Longsuffering and abundant in mercy and truth.
(Psalm 86:15)

These are only a few of God’s attributes revealed to us in Scripture (see The Attributes of God by Arthur W. Pink, 1975 for an excellent study on what the Bible teaches about God).

Ignorance thought he knew God. But he was not thinking “good thoughts concerning God.” His concept of God was shaped by his experience and imagination. Christian affirms that the only way to think rightly about God is to “think of his being and attributes as the Word has taught.”

The problem with Ignorance is not that he is dispassionate or indolent. He is devout and has walked a long way on his journey. He is intent on going to the Celestial City. He has not been dissuaded to turn aside or turn back. It’s not that he is openly rebellious or intentionally deceptive. He is sincere in what he believes. He is earnest in his conversation with Christian. His problem is the standard by which he walks. As he grapples to understand life, God, and the world around him, he looks to his heart rather than God’s Word. He has made himself the standard and believes what he wants to believe. Where Scripture affirms his fancies, he heartily agrees with it. But where Scripture confronts his notions, he readily ignores it. It is his unwillingness to submit to God in His Word that has bound him to walk in Ignorance.

A Guide to John Bunyan’s The Pilgrim’s Progress
See TOC for more posts from this commentary

The text for The Pilgrim’s Progress and images used are public domain
Notes and Commentary ©2018 Ken Puls
Unless otherwise indicated, all Scripture quotations are from the New King James Version (NKJV) ©1982 by Thomas Nelson, Inc.

Hopeful’s Testimony Part 5 The Gospel of Grace

Christian: And what did you do then?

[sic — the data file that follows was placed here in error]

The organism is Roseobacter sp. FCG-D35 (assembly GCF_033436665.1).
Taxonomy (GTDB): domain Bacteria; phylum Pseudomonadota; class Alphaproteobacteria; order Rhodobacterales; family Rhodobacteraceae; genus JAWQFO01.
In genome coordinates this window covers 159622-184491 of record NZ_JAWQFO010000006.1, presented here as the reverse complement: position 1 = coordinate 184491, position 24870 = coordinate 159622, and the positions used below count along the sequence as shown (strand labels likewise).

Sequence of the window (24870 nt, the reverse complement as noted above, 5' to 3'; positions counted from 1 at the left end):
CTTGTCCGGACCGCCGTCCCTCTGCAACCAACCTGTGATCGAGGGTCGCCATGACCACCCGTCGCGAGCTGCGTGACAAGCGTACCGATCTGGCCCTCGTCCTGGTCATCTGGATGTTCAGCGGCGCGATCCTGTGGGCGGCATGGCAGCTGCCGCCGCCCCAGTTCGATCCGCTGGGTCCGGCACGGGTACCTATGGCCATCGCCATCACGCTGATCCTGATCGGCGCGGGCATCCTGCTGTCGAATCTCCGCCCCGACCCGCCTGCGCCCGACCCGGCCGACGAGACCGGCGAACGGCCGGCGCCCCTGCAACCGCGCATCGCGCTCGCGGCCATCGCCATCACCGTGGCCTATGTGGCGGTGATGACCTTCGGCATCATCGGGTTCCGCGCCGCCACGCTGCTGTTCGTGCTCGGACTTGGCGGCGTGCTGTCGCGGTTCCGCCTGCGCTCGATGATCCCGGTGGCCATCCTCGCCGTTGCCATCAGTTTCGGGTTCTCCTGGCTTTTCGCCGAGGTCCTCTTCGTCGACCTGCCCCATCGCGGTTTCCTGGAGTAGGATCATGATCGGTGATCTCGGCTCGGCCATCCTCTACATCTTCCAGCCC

Hopeful: Do! I could not tell what to do, until I brake my mind to Faithful, for he and I were well acquainted. And he told me, that unless I could obtain the righteousness of a man that never had sinned, neither mine own, nor all the righteousness of the world could save me.

Christian: And did you think he spoke true?

Hopeful: Had he told me so when I was pleased and satisfied with mine own amendment, I had called him fool for his pains; but now, since I see mine own infirmity, and the sin that cleaves to my best performance, I have been forced to be of his opinion.

Christian: But did you think, when at first he suggested it to you, that there was such a man to be found, of whom it might justly be said that he never committed sin?

Hopeful: I must confess the words at first sounded strangely, but after a little more talk and company with him, I had full conviction about it.

Christian: And did you ask him what man this was, and how you must be justified by him?

Hopeful: Yes, and he told me it was the Lord Jesus, that dwelleth on the right hand of the Most High. And thus, said he, you must be justified by him, even by trusting to what he hath done by himself, in the days of his flesh, and suffered when he did hang on the tree. I asked him further, how that man’s righteousness could be of that efficacy to justify another before God? And he told me he was the mighty God, and did what he did, and died the death also, not for himself, but for me; to whom his doings, and the worthiness of them, should be imputed, if I believed on him.

Faithful and Hopeful

Hopeful came to realize that he had no hope in himself. He had no righteousness of his own that was fit for the presence of God and not stained with sin. He knew he was guilty, but he was unable to escape conviction, either by attempting to ignore his sin or by trying to make amends for his sin. So, in his desperation he sought out one whom he thought could help. He shared his distress with Faithful, and Faithful faithfully pointed him to Christ.